Wednesday, February 11, 2015

Of Greeks and gifts

I'm rapidly coming to the opinion that my father was right about Germany.

When the Berlin Wall came down in 1989, he was the only person I knew who didn't think it was an unreserved blessing. As he saw it: for the past 40 years the whole of German policy had been focused on the single goal of reuniting the country, and with that achieved, it would soon turn its attention outward. The rest of Europe had reason to fear.

In the 1990s, when "European integration" was in vogue, he shook his head and muttered darkly about German imperialism. Something about the country's geography and history. I got a glimmering of what he meant when I briefly studied the life of Frederick the Great, but I still thought that tying it to the present day was paranoia. Besides, I reasoned: as long as they didn't start building an oversized army, what's the worst that could happen?

Then came the Eurozone, and he threw up his hands in horror and prophesied doom and catastrophe and the next European war. Those with long memories may recall that, in the beginning, there were "strict rules" about who could join the Eurozone: you had to have public debt below something, a defecit consistently below something else, exchange rates stable over N years and so forth. He predicted - correctly - that those "strict rules" would, quietly and without fanfare, be relaxed, because otherwise Italy wouldn't get in, and without Italy, the Germans wouldn't see the point. It's the Holy Roman Empire all over again.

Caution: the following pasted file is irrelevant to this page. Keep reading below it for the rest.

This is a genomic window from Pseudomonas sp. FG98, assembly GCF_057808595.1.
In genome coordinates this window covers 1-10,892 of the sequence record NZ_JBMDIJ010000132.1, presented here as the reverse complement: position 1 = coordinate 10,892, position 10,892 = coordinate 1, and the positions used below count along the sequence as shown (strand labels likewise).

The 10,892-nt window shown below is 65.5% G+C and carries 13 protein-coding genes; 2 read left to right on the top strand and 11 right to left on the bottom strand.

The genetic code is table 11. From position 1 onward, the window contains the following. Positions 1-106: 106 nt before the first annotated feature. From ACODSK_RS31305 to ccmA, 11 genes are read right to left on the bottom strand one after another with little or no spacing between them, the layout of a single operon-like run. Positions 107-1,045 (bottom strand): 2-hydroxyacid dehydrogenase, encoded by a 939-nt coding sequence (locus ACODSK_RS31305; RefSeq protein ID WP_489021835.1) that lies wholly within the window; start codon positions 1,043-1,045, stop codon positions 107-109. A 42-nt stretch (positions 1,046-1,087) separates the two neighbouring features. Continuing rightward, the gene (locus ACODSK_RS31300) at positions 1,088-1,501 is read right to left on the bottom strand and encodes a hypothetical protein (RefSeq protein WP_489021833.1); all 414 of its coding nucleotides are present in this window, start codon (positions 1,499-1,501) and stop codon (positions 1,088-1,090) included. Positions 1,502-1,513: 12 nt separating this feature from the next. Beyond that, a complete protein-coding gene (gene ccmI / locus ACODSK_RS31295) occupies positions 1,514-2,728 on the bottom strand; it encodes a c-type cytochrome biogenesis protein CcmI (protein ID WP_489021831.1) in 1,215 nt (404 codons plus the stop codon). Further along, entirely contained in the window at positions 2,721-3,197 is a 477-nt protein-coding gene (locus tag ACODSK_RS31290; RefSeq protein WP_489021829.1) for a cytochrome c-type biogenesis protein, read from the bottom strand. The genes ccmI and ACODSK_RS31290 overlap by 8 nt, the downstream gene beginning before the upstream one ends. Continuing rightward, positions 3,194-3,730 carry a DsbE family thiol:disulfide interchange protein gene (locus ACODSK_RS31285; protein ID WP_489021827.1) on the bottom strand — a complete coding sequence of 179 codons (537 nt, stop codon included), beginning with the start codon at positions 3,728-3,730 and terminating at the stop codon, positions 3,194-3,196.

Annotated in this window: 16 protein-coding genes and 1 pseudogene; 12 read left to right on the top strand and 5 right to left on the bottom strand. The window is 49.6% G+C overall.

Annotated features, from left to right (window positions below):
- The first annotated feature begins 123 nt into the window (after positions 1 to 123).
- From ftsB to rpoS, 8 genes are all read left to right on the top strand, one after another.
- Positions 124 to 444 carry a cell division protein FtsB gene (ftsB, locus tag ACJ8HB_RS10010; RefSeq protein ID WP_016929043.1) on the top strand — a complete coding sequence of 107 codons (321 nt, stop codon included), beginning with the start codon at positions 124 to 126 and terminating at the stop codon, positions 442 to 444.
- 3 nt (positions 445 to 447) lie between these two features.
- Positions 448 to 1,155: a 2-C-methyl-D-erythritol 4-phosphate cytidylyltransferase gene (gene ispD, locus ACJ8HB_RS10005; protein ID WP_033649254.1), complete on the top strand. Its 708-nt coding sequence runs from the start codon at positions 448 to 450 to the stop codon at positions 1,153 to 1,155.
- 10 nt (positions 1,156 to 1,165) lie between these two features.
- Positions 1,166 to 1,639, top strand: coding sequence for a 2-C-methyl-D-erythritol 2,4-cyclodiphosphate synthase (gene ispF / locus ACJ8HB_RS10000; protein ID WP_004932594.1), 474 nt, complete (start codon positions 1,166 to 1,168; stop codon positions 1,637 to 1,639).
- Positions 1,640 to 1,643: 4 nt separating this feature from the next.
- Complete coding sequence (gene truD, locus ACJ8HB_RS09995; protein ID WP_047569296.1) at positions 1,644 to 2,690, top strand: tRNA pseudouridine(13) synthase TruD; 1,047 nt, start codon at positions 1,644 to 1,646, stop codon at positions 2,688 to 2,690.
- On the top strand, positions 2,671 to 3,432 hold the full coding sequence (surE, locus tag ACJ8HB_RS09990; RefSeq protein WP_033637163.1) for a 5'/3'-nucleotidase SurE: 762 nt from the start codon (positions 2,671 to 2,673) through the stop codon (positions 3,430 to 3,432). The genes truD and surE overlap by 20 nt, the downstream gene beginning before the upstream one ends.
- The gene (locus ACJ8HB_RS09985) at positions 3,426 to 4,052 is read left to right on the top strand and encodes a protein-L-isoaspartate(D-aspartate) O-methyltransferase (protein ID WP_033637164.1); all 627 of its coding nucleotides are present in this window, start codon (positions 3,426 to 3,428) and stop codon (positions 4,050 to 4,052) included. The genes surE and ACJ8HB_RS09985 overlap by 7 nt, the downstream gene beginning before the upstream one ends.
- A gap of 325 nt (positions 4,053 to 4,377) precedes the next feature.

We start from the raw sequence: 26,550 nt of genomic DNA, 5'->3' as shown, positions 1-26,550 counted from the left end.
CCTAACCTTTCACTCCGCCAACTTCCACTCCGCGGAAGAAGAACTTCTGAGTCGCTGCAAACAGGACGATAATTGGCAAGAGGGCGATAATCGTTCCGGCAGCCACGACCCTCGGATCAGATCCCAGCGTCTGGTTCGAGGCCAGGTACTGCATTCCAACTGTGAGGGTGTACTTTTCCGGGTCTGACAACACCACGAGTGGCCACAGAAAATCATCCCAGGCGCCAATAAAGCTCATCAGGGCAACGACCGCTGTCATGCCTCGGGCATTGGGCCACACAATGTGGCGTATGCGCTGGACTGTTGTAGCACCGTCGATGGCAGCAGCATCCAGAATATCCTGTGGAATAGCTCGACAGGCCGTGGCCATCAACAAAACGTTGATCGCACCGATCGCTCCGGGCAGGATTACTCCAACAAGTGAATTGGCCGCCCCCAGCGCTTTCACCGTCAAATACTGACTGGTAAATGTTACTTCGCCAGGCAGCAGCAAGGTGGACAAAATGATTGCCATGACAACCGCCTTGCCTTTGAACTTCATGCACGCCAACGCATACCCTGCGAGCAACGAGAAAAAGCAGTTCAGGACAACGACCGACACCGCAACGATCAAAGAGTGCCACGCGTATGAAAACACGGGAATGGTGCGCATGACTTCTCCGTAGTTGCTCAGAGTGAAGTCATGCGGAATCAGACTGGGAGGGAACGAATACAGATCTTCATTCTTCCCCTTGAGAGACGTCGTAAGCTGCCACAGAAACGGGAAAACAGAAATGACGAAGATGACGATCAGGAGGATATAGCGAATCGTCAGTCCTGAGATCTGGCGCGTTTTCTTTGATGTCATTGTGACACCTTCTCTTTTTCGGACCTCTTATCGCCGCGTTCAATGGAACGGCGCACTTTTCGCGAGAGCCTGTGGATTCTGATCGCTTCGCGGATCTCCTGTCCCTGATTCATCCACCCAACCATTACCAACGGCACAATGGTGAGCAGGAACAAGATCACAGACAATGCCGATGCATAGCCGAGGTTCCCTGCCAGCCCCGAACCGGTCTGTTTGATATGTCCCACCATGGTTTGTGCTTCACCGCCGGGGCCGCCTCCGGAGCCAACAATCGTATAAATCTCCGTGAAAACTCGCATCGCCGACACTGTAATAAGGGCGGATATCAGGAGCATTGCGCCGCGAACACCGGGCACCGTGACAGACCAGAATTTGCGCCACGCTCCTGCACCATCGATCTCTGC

Again I laughed at his fears. Clearly, his generation has a chip on its shoulder about the Germans, but that was all a long time ago. Me, I've been to Germany several times and I've met any number of Germans, even known a few. They're perfectly normal people. Nothing scary about them.

Now we have the Greek crisis. And suddenly, it's Germany that's playing the heavy.

The Greeks have created an economy where they can run a primary budget surplus (i.e. before counting debt repayments) even with over 25% unemployment. That's no mean feat.

More importantly, though, it's stupid. Governments are supposed to increase spending in recessions (defined loosely, but "over 25% unemployment" would qualify by just about any plausible yardstick) and reduce it afterwards. But the terms of the Greek bailout allow no such latitude. Greece is required to run a primary budget surplus - a large one - every single year for the next 20 years, come boom or bust. The Germans should know from their own history what happens when you impose terms like that on a country: it happened to them in 1919, and within ten years they were setting a benchmark for hyper-inflation that stands to this day.

Realistically, I think the Greeks have two options: they can leave the Eurozone peacefully, or they can declare war on it. I'm honestly not sure which outcome the ECB is currently trying to trigger.